Technical writing – what is it and where can I find it?
Living in the XXI century, you’ve definitely come across technical writing at some point. But, you may have been unaware of it. So, what is technical writing in today’s world? Let’s take a brief look at its types and examples.
Technical writing came a long way since ancient Greek and Roman nautical handbooks, twelfth-century software documentation (sic!) and an early-American technical writer (and a busker) – Benjamin Franklin. Its scope has been changing along with the technologies it described. But the core assumptions stayed the same: technical writing is still on a holy crusade to transfer knowledge and make people’s lives easier. Where do you find technical writing today? We could spend days listing different types of technical writing and their examples, so let us focus on the most popular ones.
What do we do when we run into a technical problem these days? We google the solution. And it’s usually there. We take it for granted, but how did the right information end up there? One of the answers is: community. We meet people who had exactly the same or a similar problem and learn from their findings. But another reason is that technical content itself reaches out to people. Companies build whole websites filled with technical writing centered around their products, like this Volvo portal. Governments use their official web portals to post information on using tax software, like this. Nearly every Internet service has a help section to it, be it Facebook, Google or cooking software. This is where technical writing resides, waiting for people in need.
It may be a laundry machine user guide that you open when things go south. It may be a car quick start guide that you should probably read not to blow yourself up. Musicians need manuals to see what their brand-new pedal effects can do. Graphic designers need user guides to get their heads around powerful graphics software. Farmers need them to start using combine harvesters. Soldiers need them to master the army equipment. Those technical writing examples are all around us.
The popular opinion may be that nobody reads user manuals, but in fact, they’re not meant to be read and enjoyed like books or magazines. They’re meant to help, by bringing the right information to the right people, exactly when they need it.
With the mind-blowing rise of information technology, software documentation is probably one of the fastest-growing branches of technical writing. The term describes both user documentation and information for software developers or system designers. The former performs a function similar to traditional user manuals. It explains how to use an application from the user’s perspective. Like this document about using camera software on a PC. Or this quick start guide for an academic research program. The latter is a bit more complicated, as it conveys professional, highly specialized knowledge aimed at a specific audience. Consider this topic entitled x86: Adding Kernel Arguments by Editing the GRUB Menu at Boot Time. It’s not exactly meant to be understood by everyone out there. The only people who read it are specialists working with the Oracle Solaris operating system (or even just with this particular version of the system). But without it, their work would be much, much more painful. In some cases, impossible. And we want database specialists to do their job right, don’t we? (Otherwise, the end is nigh!) A subcategory of software-related technical writing is API documentation (Application Programming Interface docs). It even earned a separate term for its creators: API writers. What they do is provide software developers with the information they need to make different applications work together. You’ll find more about this type of technical writing here.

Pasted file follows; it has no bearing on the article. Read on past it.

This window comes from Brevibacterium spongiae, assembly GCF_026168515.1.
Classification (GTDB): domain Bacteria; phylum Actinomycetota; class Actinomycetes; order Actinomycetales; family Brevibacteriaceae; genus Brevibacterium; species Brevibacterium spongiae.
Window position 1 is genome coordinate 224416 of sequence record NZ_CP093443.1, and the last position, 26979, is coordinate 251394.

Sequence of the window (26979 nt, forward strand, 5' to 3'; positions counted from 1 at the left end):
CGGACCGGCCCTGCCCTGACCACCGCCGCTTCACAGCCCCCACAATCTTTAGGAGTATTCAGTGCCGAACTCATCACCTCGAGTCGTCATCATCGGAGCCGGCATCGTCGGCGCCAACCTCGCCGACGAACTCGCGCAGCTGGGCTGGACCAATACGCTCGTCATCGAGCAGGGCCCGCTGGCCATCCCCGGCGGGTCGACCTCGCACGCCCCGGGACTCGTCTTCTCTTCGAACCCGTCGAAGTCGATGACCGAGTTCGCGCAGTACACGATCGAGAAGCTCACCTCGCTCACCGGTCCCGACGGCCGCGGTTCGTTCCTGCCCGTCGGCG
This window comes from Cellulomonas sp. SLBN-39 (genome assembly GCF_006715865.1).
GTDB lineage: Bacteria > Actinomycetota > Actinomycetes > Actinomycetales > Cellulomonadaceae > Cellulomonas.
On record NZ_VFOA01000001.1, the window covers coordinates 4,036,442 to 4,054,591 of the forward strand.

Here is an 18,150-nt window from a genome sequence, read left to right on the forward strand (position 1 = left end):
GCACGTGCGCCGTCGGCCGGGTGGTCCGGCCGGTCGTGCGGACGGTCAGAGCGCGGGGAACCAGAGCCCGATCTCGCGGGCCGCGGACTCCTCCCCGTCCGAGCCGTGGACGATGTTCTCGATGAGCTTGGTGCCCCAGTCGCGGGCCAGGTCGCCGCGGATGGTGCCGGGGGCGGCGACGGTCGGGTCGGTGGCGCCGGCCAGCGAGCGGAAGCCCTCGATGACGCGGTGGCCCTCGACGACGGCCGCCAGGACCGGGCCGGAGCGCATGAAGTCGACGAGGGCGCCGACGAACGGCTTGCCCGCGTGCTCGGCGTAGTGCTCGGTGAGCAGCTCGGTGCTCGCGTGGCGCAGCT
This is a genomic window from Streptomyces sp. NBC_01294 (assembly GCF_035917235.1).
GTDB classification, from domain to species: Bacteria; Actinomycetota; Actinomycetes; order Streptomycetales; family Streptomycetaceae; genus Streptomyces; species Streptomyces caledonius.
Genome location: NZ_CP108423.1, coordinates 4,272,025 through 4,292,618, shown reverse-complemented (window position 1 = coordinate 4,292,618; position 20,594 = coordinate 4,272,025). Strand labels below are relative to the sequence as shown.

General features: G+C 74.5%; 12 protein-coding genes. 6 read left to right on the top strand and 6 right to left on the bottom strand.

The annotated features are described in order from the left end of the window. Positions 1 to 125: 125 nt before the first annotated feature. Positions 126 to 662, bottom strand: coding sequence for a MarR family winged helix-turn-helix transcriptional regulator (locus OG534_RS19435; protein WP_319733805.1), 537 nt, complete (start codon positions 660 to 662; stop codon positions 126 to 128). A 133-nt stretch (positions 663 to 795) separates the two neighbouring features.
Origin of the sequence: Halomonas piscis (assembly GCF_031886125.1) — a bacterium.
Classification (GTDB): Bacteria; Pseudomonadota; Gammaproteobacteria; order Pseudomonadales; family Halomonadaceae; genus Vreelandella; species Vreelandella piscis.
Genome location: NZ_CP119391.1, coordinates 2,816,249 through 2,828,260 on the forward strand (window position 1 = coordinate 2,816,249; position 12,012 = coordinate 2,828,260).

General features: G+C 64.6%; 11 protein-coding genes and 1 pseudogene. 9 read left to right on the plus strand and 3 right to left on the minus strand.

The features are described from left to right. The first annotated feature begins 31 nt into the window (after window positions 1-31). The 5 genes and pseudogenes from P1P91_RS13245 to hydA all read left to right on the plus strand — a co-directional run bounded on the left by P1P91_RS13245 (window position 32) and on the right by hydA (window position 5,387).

Probably most of today’s technical information is stored in knowledge bases of all sorts. What does it have in common with technical writing? For example, think of a large company producing compact radios. People who work in the factory need a lot of information to keep up production standards, fix things quickly, have something to refer to on a daily basis and train new employees. The information they need comprises thousands of documents of different sorts: manuals, procedures, drawings, instructional videos, forms and many others. Now, one way of keeping this knowledge would be to scatter it around thousands of email boxes, web portals and personal computers. And another way would be to keep it all in one, easily accessible place, where the right people can always find it. The latter option sounds a bit more practical, doesn’t it? That’s why these days you’ll find lots of technical writing stored in company-specific, scalable knowledge bases.
OK, that statement may be a little exaggeration. But it’s not far from the truth. In a world driven by applied science, every piece of technology out there has tons of documentation behind it, around it and in front of it. The chances are that without technical writing you wouldn’t be able to see this website right now. Keep your eyes open!